When my son was diagnosed with pulmonary hypertension (PH), his doctors were proactive in caring for his physical health and forthright about maintaining his mental wellness. He was 8 years old and facing adult-sized concerns and realities.
To help process all that was happening, they referred him to a child psychologist. As a family we routinely visited one a few times every month.
The appointments began with a group meeting that would lead to individual sessions. We primarily discussed what Cullen was going through and how, as a family, we were dealing with it. The doctor guided us over emotional hurdles and taught exercises that could help relieve anxiety.
We discovered that maintaining mental wellness can be hard work. Scheduling appointments around work and school was challenging. Discussing our feelings was even more so, and sometimes intense. I even caught the doctor getting teary-eyed a few times. When Cullen was placed on the heart and double-lung transplant list, the appointments became focused solely on him.
Unfortunately, having more time devoted to sharing just his thoughts was not in Cullen’s comfort zone. He dreaded the psychiatry appointments and his trepidation increased as he grew into a teenager.
Being an introvert made these visits extra difficult. Cullen would much rather think about and examine things in his own mind. When he shared his feelings, he preferred it to be with a select few — his parents, brother, and best friend. Cullen felt strongly that this process worked well for him, and that professional intervention was unnecessary.
After his transplant, it was a toss-up which was more painful to endure, the excruciating breathing treatments or visiting with the psychologist. Caring for his mental well-being was considered critical in helping him maintain the responsibilities of keeping his new heart and lungs healthy. The appointments were no longer a suggestion but a requirement.
Cullen has always put forth great effort into being a compliant patient, but sticking with his therapy sessions was his Achilles’ heel. The introvert in him felt violated. He would much rather end a long day of appointments and physical pain with quiet reflection and relaxing activities that did not require conversation.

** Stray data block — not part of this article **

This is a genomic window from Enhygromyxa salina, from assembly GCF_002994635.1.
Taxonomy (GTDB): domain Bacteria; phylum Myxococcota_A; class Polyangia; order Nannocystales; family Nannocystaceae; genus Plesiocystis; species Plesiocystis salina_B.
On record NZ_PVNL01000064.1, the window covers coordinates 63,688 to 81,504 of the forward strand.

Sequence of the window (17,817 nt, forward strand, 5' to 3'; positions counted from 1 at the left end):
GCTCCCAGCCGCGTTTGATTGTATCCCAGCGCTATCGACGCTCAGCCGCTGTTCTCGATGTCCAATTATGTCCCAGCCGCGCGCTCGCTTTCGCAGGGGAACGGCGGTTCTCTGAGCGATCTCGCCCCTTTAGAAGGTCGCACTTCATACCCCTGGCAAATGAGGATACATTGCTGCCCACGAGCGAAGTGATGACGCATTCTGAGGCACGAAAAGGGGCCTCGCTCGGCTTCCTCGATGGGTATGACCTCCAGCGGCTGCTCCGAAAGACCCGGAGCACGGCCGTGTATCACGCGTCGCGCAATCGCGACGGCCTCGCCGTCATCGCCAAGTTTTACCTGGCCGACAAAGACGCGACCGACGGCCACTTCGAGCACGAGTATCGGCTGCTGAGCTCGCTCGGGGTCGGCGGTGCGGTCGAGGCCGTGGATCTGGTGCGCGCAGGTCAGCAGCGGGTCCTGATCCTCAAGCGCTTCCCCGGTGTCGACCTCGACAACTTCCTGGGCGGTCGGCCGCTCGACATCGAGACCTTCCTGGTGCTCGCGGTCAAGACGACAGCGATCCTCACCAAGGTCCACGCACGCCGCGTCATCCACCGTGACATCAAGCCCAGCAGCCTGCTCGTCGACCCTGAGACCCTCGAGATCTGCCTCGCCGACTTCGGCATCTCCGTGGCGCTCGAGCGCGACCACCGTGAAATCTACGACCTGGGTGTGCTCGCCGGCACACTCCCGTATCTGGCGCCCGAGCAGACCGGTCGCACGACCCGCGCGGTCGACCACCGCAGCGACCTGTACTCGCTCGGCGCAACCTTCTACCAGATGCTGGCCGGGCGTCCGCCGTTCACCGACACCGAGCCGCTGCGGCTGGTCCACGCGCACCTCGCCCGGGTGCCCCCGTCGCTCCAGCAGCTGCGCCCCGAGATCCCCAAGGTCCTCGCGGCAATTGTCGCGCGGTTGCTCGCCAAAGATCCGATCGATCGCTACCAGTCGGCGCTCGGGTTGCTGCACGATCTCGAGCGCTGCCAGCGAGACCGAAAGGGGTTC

He wished that the doctors would take his personality and maturity into consideration. Cullen wanted the freedom to decide when he needed to be seen, and when other therapeutic venues would be more helpful. For example, his therapy sessions frequently followed those painful breathing treatments. Rather than discuss his feelings at that time, Cullen would have preferred to quietly listen to music or watch television.
In Cullen’s defense, I agree that silence has its therapeutic benefits and is not always a sign of avoidance. Sometimes, it is just what a person needs.
An example that I shared with the psychologist was Cullen’s reaction to an unexpected visitor during a long PH hospital stay.
He was feeling a mix of sadness and anger until a young man knocked on the door of his hospital room. No words were spoken, just a nod toward a gaming system in the corner. Cullen smiled big, quickly sat up in bed, and the two started playing a video game. The volunteer returned a few times over Cullen’s stay. No words were ever spoken, not even an exchange of names. It was a form of emotional support that suited Cullen well. I noticed an improvement in how he handled the rest of his hospitalization.
His special visitor explained to me that he was once a pediatric patient and understands the benefits of silent distractions. His gift of time, but not words, helped to clear Cullen’s mind and rejuvenate his spirit.
Talking through his problems was not the only struggle Cullen faced, so was the decision to take an anti-anxiety medication. When recovery became more challenging, he agreed to give this offer of extra help a try.
It worked. My doctor had prescribed a low-dose anti-anxiety medication for me when Cullen was listed for transplant. As I explained to Cullen, there is nothing wrong with accepting that kind of help. It is as valuable and important as any other treatment.
Once past the rough road of transplant recovery, Cullen’s doctor approved his request to discontinue the anti-anxiety medication. He has done well without it for four years, but should he need it again, I hope he would not hesitate.
Cullen is in college now and studying to become a social worker. He enjoys his psychology classes and is looking forward to the day when he can apply both his educational and personal experiences to helping others — especially fellow introverts.
Note: Pulmonary Hypertension News is strictly a news and information website about the disease. It does not provide medical advice, diagnosis, or treatment. This content is not intended to be a substitute for professional medical advice, diagnosis, or treatment. Always seek the advice of your physician or other qualified health provider with any questions you may have regarding a medical condition. Never disregard professional medical advice or delay in seeking it because of something you have read on this website. The opinions expressed in this column are not those of Pulmonary Hypertension News or its parent company, BioNews Services, and are intended to spark discussion about issues pertaining to pulmonary hypertension.
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